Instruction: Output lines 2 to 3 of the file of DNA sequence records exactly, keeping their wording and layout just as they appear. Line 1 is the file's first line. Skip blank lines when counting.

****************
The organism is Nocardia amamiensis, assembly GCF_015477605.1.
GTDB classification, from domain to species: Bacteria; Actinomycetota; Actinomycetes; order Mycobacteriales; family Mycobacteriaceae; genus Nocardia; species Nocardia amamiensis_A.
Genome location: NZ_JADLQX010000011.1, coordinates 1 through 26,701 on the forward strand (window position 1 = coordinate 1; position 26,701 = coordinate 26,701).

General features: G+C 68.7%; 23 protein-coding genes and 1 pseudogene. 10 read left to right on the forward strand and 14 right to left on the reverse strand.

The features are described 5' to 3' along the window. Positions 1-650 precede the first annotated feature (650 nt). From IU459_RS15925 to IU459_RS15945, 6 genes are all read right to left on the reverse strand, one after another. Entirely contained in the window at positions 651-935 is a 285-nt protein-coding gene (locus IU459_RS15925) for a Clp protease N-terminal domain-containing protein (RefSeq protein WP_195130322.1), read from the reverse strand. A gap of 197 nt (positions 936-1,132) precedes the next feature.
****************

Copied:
GTDB classification, from domain to species: Bacteria; Actinomycetota; Actinomycetes; order Mycobacteriales; family Mycobacteriaceae; genus Nocardia; species Nocardia amamiensis_A.
Genome location: NZ_JADLQX010000011.1, coordinates 1 through 26,701 on the forward strand (window position 1 = coordinate 1; position 26,701 = coordinate 26,701).